What is digital transformation?

Digital transformation” is one of those terms that people bandy about so often you feel as though you should know what it means. At the same time, it’s used so broadly that it seems almost meaningless! 

So,  what is it really about?

In short, digital transformation is the process of transforming businesses utilising digital technology – replacing manual processes with digital processes or replacing older digital technology with newer digital technology.

Why is digital transformation important for your business

Whether you are a small one-person business or a large enterprise, digital transformation is a “must-do”. 

You could even argue that digital transformation is even more critical for small businesses because it will reduce the time, resources and costs associated with labour-intensive manual work!

Read more…

Digital transformation is a big topic. To make navigating your way through it a bit easier, we have curated a list of online resources where you can learn more: 

The Nine Elements of Digital Transformation

A Framework for Digital Business Transformation

Six Stages of Digital Transformation

A Step-By-Step Guide to Digital Transformation

For example:

  • Digitising your business processes enables the kind of tracking tools that will help you monitor and improve service delivery, overall customer satisfaction and customer loyalty.
  • Implementing electronic signatures will simplify your documentation and approval processes in a secure and legally binding manner. 
  • Digital marketing allows you to reach a larger audience at a lower cost while collecting valuable data and analytics about your campaign and target market.
  • An online store or makes it easier for customers to buy from you and has the added benefit of allowing you to track customer purchasing patterns.

Getting started: Common practices

In a post-COVID world, all businesses must adapt to how business has changed or risk falling their competitors who have embraced the “new normal”.

Digital transformation will be different for each business and the different challenges, demands and processes they face. However, some common practices provide a basic framework for how to approach digital transformation.  

As a starting point, you will want to consider in which areas of your business digitisation can help you:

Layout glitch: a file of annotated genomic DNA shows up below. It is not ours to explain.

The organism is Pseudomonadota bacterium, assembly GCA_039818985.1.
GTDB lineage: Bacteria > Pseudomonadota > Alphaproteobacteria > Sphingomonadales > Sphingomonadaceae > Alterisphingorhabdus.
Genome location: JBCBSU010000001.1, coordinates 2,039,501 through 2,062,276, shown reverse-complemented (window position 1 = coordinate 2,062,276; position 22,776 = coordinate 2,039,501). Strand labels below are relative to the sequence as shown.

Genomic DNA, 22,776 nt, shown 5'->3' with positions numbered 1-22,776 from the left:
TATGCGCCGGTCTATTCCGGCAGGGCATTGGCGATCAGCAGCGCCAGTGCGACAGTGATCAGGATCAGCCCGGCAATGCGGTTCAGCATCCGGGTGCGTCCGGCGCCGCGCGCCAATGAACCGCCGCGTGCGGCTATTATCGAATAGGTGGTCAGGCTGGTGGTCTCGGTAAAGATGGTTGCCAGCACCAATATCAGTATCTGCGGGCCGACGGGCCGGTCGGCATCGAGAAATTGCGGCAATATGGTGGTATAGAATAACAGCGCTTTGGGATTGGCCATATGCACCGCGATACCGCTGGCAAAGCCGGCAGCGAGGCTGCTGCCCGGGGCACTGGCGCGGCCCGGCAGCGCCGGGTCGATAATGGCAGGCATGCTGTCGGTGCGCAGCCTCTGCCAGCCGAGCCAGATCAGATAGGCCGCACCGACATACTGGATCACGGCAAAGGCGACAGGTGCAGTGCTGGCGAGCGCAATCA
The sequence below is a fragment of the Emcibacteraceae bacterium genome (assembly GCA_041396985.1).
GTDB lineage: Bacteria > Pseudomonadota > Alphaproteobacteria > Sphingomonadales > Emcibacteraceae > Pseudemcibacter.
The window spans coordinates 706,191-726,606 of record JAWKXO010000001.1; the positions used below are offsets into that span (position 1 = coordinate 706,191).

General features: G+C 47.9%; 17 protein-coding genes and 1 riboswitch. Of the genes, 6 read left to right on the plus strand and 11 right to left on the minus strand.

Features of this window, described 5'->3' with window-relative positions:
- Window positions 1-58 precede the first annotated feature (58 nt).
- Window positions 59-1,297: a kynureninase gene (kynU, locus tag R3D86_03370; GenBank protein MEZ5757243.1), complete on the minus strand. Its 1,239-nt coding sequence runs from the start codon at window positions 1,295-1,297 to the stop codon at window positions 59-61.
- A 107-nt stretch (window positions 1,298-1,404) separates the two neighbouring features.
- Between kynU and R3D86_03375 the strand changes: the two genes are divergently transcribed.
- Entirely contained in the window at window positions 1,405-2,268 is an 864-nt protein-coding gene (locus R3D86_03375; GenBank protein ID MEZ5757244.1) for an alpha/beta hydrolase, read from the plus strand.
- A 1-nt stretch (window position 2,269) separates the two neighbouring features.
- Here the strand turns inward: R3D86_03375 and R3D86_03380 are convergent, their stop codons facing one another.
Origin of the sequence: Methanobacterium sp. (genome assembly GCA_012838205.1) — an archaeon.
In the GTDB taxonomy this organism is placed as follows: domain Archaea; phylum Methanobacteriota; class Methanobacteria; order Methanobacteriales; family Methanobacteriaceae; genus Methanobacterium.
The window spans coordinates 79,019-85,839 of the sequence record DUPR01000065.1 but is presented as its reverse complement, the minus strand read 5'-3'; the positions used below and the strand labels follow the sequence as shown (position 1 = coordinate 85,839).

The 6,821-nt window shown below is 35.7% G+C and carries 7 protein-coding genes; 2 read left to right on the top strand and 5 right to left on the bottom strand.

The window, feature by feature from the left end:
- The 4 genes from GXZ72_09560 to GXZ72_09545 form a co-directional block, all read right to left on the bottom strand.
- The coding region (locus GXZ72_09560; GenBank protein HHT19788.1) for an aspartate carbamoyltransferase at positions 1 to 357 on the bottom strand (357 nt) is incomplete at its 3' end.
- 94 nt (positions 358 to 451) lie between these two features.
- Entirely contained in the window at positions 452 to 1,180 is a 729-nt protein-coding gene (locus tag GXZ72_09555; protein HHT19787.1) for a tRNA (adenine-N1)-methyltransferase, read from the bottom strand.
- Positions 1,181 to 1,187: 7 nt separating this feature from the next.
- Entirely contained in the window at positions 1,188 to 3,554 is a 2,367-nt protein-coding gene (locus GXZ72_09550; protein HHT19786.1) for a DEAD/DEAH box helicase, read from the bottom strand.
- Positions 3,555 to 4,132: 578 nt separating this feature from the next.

• Improve customer experience, 
  • Enhance operational agility, 
  • Empower and enable your team, and 
  • Integrate systems and processes.  

To sum up, digital transformation uses technology to improve or replace processes, increase efficiency and enables organisations to keep up with trends in a fast-paced, ever-changing digital world.

If you’d like to learn more about how we can help you digitally transform your business, why don’t you get in touch?

 

 

Know your buzzwords: what is Web 3.0?

ioT - Thing 1 and Thing 2

Does it feel like you need to learn a whole new language just to do business nowadays…even small business? If it does, ne’er fear!!  SmartAssistant is here to assist you! (See what I did there?)

In this, our very first edition of “Know Your Buzzwords”, we’re looking at one of the “numbery” words that get tossed around on the Internet: Web 3.0.

Wait…? What…? There’s a Web 3.0?  What happened to Web 1.0 and Web 2.0? 

 

Web 1.0 – The Internet talked at you

Web 1.0 (only it wasn’t called that back in the day) was all about “read-only” content created by “The Powers That Be”. Back in the early days of the Internet, things were much more similar to traditional media in that the technical requirements created a high barrier to entry and so companies could create and publish content that they had exclusive control over.  Done. No interaction, no comments, no viral memes…just a black screen with neon writing that gave you a headache.  

In those days, communication was one-directional – the Internet talked at you. 

Web 2.0 – The Internet engages with you

Web 2.0 was the next iteration of the web and emerged with the development of social media, blogging, and a host of new tools that make content creation and publishing much easier and more accessible to anyone who had an Internet connection. Suddenly the web was “democratised” in a way that meant that anyone and everyone could create and share whatever they wanted. YouTube, Facebook, and WordPress are all Web 2.0 tools.

Nowadays, online communication is multi-directional – the Internet talks with you. 

Web 3.0 – The Internet knows about you

And now there’s Web 3.0…well kinda.  According to the pundits, we are not there yet, but this is where we are headed.

There are lots of opinions on what Web 3.0 is, but the short version is that it’s all about using technology to create meaning rather than just content.  

Fair enough, but what does this actually mean in practice?

Using AI (Artificial Intelligence), Web 3.0 tools and devices will learn about you and present you with information based not only on what you asked for but also factors like your location and predictions about what you are likely to need or want at any point in time. 

The web will be ubiquitous in the sense that “internet of Things” (IoT)  devices will be everywhere and we will be interacting online almost all the time.  Think Waze…only much, much smarter and embedded in your car as a standard feature that reminds you to a) fetch your daughter from her swimming lesson and b) pick up fresh milk on your way home because your teenage son has just drunk the last of it and your car and fridge can “talk to” each other.

Pretty cool, isn’t it?  What are your thoughts about Web 3.0?